Brooklyn, NY has become the country’s second most expensive city, after the Big Apple itself, Manhattan. For the most part, gentrification (specifically, the movement of wealthy whites from Manhattan into Brooklyn) has been pinpointed as the main reason for Brooklyn’s financial boom and increase in market value, as well as its soaring popularity and “chic” status.
In the documentary, My Brooklyn, filmmakers Kelly Anderson and Allison Lirish Dean take a look at the other side of prosperity. The film examines the effects of increasing development on the veteran Brooklynites- the mainly African-American and Caribbean communites who are being pushed out due to rising housing prices as well as larger corporations taking over small, privately owned businesses. Focusing on the redevelopment of downtown Brooklyn’s Fulton Mall, Anderson and Dean show the extent to which large corporations play a role in housing, gentrification, and displacement.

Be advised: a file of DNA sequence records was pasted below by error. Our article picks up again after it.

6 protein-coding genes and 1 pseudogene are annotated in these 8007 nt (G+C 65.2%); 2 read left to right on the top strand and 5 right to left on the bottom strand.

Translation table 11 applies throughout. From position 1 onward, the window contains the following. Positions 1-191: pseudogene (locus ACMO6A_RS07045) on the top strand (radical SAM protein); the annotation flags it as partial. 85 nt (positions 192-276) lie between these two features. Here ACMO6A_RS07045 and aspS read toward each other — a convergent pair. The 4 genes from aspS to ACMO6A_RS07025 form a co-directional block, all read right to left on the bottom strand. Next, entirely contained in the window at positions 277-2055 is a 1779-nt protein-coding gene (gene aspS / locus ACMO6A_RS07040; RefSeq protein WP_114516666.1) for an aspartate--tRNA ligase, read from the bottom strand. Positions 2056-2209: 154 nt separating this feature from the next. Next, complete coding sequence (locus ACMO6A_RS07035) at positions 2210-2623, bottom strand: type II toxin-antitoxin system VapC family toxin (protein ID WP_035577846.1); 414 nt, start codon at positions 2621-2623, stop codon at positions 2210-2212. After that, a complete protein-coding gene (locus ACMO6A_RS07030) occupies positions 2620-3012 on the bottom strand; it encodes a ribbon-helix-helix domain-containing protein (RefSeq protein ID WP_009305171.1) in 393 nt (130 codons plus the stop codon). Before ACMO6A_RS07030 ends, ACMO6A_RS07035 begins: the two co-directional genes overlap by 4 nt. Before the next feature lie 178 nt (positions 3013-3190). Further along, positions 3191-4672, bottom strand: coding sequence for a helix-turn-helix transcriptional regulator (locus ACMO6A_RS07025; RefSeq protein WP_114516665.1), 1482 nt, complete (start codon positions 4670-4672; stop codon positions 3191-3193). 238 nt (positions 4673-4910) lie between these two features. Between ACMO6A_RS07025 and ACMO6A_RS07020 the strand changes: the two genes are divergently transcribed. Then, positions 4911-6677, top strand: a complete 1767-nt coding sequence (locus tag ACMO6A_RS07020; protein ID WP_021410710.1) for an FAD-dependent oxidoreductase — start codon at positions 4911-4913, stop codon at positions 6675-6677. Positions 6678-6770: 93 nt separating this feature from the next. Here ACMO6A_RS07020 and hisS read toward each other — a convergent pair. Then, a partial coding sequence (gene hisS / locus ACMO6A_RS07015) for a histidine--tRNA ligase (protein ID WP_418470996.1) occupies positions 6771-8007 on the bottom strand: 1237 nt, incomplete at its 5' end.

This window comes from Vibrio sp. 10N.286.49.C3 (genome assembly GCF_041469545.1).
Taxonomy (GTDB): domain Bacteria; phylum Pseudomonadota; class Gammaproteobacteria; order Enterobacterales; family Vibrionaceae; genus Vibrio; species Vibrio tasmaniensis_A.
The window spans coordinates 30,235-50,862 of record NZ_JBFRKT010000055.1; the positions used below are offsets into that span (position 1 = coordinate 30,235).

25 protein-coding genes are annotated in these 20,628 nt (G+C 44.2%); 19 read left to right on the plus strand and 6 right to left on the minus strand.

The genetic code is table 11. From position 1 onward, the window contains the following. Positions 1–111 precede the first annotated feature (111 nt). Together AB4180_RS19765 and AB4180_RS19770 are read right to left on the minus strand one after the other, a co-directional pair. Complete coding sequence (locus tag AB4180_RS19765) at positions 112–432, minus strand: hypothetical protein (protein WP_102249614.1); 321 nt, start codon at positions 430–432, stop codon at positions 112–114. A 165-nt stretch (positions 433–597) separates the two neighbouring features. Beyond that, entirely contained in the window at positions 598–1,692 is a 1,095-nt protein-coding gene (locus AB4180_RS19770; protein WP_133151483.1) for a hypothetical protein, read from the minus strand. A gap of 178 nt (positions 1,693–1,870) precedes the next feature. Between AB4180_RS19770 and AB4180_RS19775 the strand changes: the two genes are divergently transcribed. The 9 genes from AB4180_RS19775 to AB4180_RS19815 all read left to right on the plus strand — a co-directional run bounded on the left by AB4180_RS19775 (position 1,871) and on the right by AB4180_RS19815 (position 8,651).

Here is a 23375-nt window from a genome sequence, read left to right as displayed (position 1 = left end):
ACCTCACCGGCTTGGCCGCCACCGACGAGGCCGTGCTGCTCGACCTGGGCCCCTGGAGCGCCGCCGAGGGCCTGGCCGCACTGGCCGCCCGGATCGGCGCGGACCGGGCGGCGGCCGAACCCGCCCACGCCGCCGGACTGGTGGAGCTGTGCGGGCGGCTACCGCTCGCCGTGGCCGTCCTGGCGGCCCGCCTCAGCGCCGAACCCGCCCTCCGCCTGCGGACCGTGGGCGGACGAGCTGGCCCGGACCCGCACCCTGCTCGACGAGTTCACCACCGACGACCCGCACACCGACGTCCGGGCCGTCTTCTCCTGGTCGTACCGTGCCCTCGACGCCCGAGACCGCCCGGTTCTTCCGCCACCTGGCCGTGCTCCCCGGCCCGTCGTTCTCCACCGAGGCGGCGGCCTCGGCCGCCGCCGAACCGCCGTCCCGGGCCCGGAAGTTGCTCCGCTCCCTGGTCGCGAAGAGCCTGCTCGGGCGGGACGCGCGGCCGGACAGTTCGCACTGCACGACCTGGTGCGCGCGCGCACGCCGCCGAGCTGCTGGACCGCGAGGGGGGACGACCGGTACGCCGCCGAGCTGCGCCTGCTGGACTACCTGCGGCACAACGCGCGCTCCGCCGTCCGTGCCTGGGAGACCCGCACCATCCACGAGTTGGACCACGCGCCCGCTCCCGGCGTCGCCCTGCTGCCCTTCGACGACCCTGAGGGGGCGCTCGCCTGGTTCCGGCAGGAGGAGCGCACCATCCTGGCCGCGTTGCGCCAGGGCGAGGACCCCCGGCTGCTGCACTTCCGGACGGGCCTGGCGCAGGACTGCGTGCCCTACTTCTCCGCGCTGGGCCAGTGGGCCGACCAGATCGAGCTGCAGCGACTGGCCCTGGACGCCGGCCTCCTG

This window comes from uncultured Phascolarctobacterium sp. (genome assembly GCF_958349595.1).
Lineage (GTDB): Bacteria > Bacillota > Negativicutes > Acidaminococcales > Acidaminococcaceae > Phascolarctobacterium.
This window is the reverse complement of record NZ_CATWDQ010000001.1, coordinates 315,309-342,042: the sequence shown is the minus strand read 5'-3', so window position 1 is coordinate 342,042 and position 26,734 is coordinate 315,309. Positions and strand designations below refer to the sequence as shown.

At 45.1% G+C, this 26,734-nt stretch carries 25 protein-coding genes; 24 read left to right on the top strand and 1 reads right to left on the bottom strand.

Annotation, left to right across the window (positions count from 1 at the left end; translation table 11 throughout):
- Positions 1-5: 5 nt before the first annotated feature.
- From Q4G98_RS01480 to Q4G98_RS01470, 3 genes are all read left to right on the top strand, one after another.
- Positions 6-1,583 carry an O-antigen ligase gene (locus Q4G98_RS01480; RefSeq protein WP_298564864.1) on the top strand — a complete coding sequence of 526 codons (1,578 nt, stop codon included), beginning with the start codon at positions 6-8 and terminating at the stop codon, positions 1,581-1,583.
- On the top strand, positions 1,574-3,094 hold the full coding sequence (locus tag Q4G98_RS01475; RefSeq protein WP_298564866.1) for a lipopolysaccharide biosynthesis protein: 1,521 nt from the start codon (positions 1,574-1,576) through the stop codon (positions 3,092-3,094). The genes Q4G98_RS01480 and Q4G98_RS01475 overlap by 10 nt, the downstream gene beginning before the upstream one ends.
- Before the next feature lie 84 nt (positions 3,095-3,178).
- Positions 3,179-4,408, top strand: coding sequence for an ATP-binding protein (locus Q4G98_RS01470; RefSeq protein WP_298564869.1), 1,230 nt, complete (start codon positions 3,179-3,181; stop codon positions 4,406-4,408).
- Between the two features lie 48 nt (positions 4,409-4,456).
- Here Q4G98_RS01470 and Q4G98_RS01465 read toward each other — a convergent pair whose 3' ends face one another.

You can watch an interview with Kelly Anderson below, which includes clips from the documentary.
For more on housing and gentrification, watch GRITtv’s interview with Laura Gottesdiener, author of A Dream Foreclosed: Black America and the Fight for a Place to Call Home.